Can't break our broody hen

Discussion in 'Chicken Behaviors and Egglaying' started by switters, May 30, 2010.

  1. switters

    switters In the Brooder

    Nov 3, 2008
    One of our Buff Orpingtons went broody about ten days ago. For the last five days we've had her in a milk crate elevated on sawhorses so there's plenty of airflow under her. During the day, we take her out and let her free-range in the backyard for a couple of hours (she can't access the nest from the yard.) We've also tried putting her underbelly in some cold water (got that advice on another forum).

    So far we've seen no change at all in her behavior. She sits happily in the milk crate with her feathers all puffed up just like she was in the nest. Separating her from the next appears to have done nothing at all.

    Anything else we can do, other than letting her hatch some eggs?
  2. okiehen

    okiehen Songster

    Oct 25, 2007
    I think it might be the size of your crate. I use a milk crate as a nest box for broody hens to set eggs in. They seam to like it have one in now on eggs.
    Try a larger wire pen, it may take up to a week. Lots of light also. And she may still go back to broody after a little while.
    If It was me and I have the space I would let her hatch some.
  3. grandads

    grandads Songster

    Nov 1, 2008
    put her under a large tub for 2 or 3 days. with food and water. works every time here.
  4. switters

    switters In the Brooder

    Nov 3, 2008
    We put her in an old wire dog crate in the run, and that seems to be helping. She's acting less broody, anyways.

    But now another hen has taken over her job and gone into the nest! She went in yesterday and hasn't come out yet. She's all puffed up, just like the other one was, and making those broody sounds.

    Is it normal for this to happen, where when one gets broody the others are more likely to?
  5. Miss Red

    Miss Red Songster

    Apr 26, 2010
    Trinity, Texas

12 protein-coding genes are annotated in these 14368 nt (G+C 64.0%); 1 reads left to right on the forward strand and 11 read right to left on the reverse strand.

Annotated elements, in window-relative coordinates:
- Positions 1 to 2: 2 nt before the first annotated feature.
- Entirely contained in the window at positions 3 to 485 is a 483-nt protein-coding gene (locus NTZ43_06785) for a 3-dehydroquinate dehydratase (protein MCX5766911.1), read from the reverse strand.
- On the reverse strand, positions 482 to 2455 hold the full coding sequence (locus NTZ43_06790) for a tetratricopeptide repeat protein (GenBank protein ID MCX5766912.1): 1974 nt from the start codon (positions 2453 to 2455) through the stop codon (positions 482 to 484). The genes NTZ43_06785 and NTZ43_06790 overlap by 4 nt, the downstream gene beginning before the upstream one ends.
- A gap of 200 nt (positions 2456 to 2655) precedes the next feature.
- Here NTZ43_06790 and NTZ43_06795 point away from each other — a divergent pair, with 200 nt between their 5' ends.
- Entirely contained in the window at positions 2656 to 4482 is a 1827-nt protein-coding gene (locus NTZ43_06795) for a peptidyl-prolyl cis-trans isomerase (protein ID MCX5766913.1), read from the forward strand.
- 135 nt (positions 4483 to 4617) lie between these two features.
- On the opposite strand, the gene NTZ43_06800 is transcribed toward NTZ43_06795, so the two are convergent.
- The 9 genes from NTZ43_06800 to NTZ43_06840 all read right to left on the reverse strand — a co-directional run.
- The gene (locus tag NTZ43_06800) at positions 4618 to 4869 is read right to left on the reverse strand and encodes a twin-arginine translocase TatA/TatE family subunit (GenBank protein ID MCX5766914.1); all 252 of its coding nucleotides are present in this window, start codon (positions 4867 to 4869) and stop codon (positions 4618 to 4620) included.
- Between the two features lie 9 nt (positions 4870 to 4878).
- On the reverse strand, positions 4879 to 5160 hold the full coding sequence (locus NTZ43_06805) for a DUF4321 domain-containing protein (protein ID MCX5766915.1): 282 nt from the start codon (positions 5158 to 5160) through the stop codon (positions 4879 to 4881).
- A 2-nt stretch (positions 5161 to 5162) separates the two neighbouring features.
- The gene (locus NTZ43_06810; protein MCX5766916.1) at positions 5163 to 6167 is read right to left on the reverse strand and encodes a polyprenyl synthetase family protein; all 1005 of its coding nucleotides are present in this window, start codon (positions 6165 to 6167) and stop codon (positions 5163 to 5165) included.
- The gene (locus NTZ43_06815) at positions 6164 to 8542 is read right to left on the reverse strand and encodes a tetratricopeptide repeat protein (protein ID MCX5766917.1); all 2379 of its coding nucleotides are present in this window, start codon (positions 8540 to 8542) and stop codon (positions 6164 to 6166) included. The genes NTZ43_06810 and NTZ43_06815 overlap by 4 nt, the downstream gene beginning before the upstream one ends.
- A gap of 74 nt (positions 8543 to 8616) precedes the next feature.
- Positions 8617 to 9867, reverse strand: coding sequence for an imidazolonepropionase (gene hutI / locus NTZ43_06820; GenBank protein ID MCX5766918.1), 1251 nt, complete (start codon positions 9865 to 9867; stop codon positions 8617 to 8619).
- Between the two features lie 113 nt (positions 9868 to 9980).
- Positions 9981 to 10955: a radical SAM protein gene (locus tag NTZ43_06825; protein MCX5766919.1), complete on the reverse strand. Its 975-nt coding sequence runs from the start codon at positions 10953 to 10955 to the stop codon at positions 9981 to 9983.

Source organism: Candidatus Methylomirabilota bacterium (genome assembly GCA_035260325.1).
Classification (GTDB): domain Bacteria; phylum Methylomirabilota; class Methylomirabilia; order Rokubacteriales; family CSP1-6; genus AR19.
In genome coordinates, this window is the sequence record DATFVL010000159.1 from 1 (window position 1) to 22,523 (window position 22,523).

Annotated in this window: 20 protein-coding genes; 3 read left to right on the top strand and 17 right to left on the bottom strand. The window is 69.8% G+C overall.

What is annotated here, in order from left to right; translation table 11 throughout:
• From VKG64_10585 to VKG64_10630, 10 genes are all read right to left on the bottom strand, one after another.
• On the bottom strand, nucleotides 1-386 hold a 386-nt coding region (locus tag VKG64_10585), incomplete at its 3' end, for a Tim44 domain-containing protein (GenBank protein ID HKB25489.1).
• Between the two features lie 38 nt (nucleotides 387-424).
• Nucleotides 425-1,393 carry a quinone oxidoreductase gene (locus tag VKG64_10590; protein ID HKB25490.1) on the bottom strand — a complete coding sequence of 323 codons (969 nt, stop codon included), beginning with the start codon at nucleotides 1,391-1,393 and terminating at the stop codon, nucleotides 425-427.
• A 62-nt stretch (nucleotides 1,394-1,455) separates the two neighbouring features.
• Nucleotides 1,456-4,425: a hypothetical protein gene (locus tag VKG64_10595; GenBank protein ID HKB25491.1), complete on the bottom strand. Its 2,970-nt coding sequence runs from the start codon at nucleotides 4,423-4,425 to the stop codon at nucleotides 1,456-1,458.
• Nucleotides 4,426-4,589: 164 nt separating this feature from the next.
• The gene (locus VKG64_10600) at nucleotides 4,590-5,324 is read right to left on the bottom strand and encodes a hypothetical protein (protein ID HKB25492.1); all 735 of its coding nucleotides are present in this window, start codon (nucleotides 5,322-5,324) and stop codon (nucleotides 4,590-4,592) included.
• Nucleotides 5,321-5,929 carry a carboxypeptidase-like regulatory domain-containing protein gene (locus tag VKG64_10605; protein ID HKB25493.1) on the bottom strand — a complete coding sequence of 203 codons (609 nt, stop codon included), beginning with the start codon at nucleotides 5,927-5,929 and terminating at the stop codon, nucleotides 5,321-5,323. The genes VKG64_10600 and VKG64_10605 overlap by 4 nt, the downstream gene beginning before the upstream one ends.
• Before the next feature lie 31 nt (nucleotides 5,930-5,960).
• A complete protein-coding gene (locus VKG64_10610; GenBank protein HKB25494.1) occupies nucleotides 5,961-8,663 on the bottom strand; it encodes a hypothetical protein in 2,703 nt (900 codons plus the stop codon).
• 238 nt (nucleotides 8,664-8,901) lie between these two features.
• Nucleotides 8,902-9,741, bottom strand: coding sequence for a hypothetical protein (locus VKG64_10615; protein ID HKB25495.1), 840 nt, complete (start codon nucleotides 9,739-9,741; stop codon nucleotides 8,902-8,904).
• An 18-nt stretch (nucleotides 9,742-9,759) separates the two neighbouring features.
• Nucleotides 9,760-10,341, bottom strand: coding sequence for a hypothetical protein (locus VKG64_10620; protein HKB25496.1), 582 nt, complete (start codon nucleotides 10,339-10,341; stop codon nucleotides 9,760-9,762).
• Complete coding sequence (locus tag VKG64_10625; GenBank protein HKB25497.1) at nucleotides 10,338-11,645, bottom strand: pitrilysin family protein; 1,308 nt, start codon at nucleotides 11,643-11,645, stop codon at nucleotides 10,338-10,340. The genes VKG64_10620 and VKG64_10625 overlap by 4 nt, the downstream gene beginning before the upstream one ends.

My girls seem to get into sync. I never have less than nine together at a time. Less than a week apart, too.
  6. PhlyinPheBee

    PhlyinPheBee Poodles, Chicken, Goats--OH MY!!

    Mar 11, 2009
    Northeast Louisiana
    I keep mine in a wire cage with only food and water. I do not let them out at all for about 3-4 days. It always works. Good luck.
  7. technodoll

    technodoll Songster

    Aug 25, 2009
    Quebec, Canada
    It takes longer to break them if you take them out of the wire crate for free-ranging and stuff.

    The average here for each hen is about 4 to 5 days in the brooder-breaker crate...

    Good luck!
  8. anthonyjames

    anthonyjames Songster

    Apr 22, 2009
    Port Washington, WI
    I have hung my girls in 24 x 24 rabbit cages in a covered section of my run. I leave them in their for 24 hours minimum with food and water and the have top and back cover only. If they go back to the nest box to sit I put them back in for 24 hours. Normally works first time around.
  9. Sunny Side Up

    Sunny Side Up Count your many blessings...

    Mar 12, 2008
    Loxahatchee, Florida
    Buff Orps can be determinedly broody. If you break this spell she may want to go again in a month or so. If that's the case, you may not want to continue to fight city hall and let her incubate eggs instead. She could hatch any kind of eggs for you, chicken, bantam, duck, goose, turkey, guinea, peacock, whatever. Then you could keep what she hatches or sell them. She could help pay the feed bill for herself & everyone else.

    Or this could be her only broody spell. I have some hens who only have gone broody once or twice. Others keep going like clockwork. To break a broody try to give her the opposite conditions ideal for brooding -- lots of airflow & light, very little bedding or seclusion.
  10. thedeacon

    thedeacon Songster

    Nov 14, 2008
    The wire cage method works for me. Usually 2 days in the the cage breaks her. Feed and water only. Do not let her out to free range.

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